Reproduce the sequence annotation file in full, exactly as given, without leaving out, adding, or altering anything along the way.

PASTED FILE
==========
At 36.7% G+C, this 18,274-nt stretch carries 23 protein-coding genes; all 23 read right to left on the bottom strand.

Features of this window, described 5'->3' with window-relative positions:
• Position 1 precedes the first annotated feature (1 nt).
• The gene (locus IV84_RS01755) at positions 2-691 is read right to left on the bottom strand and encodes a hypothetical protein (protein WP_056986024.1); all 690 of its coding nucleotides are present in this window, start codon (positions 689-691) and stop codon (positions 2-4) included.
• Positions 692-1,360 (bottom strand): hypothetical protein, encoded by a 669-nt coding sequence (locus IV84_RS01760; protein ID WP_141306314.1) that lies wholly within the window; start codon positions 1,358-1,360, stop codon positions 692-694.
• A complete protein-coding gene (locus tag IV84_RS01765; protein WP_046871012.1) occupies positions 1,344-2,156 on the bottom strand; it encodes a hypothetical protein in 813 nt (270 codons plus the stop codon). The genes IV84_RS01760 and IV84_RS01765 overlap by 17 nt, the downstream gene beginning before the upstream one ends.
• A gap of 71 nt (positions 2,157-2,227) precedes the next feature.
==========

At 36.7% G+C, this 18,274-nt stretch carries 23 protein-coding genes; all 23 read right to left on the bottom strand.

Features of this window, described 5'->3' with window-relative positions:
• Position 1 precedes the first annotated feature (1 nt).
• The gene (locus IV84_RS01755) at positions 2-691 is read right to left on the bottom strand and encodes a hypothetical protein (protein WP_056986024.1); all 690 of its coding nucleotides are present in this window, start codon (positions 689-691) and stop codon (positions 2-4) included.
• Positions 692-1,360 (bottom strand): hypothetical protein, encoded by a 669-nt coding sequence (locus IV84_RS01760; protein ID WP_141306314.1) that lies wholly within the window; start codon positions 1,358-1,360, stop codon positions 692-694.
• A complete protein-coding gene (locus tag IV84_RS01765; protein WP_046871012.1) occupies positions 1,344-2,156 on the bottom strand; it encodes a hypothetical protein in 813 nt (270 codons plus the stop codon). The genes IV84_RS01760 and IV84_RS01765 overlap by 17 nt, the downstream gene beginning before the upstream one ends.
• A gap of 71 nt (positions 2,157-2,227) precedes the next feature.